Poland could halve its demand for coal by 2030, according to a report recently published by Greenpeace. The view is in clear opposition to what the Polish government has been saying for months, pledging instead to refocus on coal as an energy source.
The Bełchatów plant in central Poland in one of the biggest emitters of CO2 in Europe
Poland’s energy infrastructure is extremely outdated – that fact no one is disputing. Most of Poland’s power plants are decades old and in desperate need of modernization. Instead of spending money on updating existing coal-powered plants and building new ones, the money could be better spent on investment in renewable resources, according to Greenpeace.
“It’s a once-in-a-generation opportunity to move beyond coal,” said the report, arguing that with the shift from coal to green energy, 100,000 jobs could be created by 2030.
The cost of such a switch would be steep. It would require an investment of some $264 billion, instead of the $132 billion needed to sustain the current energy mix. Still, free renewable energies would be cheaper in the long run by eliminating costs of fuel to generate electricity, said the report. Overall, if Poland were to make the switch, it could increase the role of renewables in its energy mix to 26.8 percent in 2030 compared to the current 7.8 percent.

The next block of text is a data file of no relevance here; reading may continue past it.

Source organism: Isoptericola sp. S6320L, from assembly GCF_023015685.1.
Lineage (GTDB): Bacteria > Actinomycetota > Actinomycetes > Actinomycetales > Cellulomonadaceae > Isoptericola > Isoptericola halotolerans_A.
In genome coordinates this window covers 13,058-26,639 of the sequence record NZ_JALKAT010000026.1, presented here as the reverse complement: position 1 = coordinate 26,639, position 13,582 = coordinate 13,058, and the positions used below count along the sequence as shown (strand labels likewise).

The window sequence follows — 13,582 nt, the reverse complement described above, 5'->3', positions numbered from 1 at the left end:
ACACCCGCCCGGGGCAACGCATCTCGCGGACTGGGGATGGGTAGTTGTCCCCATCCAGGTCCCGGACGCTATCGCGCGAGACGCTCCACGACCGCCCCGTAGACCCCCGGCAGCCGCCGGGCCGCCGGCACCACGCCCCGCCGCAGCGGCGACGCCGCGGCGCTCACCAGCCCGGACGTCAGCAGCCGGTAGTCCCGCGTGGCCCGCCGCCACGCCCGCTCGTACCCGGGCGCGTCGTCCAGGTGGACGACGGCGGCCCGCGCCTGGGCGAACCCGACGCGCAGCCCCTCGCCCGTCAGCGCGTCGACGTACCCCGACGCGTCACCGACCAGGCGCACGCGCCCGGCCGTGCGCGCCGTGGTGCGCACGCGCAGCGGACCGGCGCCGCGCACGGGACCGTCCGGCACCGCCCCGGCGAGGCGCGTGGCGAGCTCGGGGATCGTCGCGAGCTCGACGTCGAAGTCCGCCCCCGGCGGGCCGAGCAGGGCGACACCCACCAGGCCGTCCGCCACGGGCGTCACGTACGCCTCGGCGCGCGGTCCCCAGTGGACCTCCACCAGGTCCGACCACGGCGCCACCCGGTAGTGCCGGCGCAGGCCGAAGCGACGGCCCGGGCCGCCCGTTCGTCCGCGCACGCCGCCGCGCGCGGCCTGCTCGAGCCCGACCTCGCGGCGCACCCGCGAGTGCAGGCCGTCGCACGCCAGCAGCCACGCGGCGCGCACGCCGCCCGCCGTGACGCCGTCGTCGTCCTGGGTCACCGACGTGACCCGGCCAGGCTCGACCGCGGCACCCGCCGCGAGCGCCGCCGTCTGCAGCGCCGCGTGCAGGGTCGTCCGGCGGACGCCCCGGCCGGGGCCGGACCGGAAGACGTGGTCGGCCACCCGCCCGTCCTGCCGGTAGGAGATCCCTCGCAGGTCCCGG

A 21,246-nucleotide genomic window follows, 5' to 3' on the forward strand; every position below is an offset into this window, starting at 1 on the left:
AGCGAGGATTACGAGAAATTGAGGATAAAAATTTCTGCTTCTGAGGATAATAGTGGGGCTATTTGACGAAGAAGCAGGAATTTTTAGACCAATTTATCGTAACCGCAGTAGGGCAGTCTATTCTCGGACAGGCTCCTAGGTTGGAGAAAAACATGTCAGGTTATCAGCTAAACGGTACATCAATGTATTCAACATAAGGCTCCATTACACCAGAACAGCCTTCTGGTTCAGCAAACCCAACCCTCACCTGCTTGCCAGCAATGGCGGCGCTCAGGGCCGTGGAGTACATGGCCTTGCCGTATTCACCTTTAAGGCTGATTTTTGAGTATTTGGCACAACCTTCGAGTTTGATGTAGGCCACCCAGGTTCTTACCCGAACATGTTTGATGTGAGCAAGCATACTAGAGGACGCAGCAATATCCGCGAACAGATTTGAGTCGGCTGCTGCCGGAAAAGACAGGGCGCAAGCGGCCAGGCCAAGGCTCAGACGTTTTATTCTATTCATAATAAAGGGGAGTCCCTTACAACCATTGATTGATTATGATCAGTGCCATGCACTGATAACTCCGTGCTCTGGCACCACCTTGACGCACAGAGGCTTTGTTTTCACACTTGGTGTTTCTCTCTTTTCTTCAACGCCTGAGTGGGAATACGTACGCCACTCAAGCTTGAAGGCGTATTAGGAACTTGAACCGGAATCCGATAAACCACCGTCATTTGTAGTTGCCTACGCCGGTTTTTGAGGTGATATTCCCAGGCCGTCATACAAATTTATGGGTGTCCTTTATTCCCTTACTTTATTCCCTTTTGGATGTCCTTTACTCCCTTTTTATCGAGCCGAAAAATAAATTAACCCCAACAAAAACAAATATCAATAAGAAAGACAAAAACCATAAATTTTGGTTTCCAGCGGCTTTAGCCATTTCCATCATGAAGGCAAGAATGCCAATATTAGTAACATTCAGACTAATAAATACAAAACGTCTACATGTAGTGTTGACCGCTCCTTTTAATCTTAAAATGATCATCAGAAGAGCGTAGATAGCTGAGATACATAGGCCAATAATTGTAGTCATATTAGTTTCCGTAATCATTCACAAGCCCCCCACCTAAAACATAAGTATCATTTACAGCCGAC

“It’s science fiction,” said Piotr Maciążek, an energy expert from the Energy for Europe Foundation, a conservative think tank. “Poland is still an industrial country, and as such needs a source of constant energy supplies,” he explained, arguing that since wind farms and solar panels cannot provide a constant supply of energy, they could never power Poland’s factories.
Citing economic factors, Mr Maciążek argued that Poland should continue to rely on coal and expand its coal-powered power plants – he favors the government’s initiative to expand a huge coal-fired power plant in Opole, in southern Poland.
“Unlike Germany, Poland can’t afford to switch to renewables,” he added.
One issue on which Mr Maciążek agreed with Greenpeace was that Poland must create a comprehensive energy strategy soon. Poland’s Economy Ministry has said that by 2016-2017 the country could experience blackouts, as its energy needs continue to rise, aging infrastructure strains under growing demand and older plants are shut down.
According to the ministry, Poland will need 1,100 MW more than it will produce by 2017.
“There obviously is a place for renewables in our energy mix, but I don’t think it should be more than 15 percent,” Mr Maciążek said, adding that the government couldn’t take much more time in adopting a new energy policy.
Poland’s energy mix is a hot topic of late, as the UN climate summit to be held in Warsaw is drawing near. The timing of the release of the Greenpeace report is not coincidental. During the summit, officials will work on a global deal to curb CO2 emissions, which could be signed during the next summit, to be held in 2015. So far Poland has resisted deeper emissions cuts and anything else that could drive up carbon prices, or make it more expensive to burn coal.
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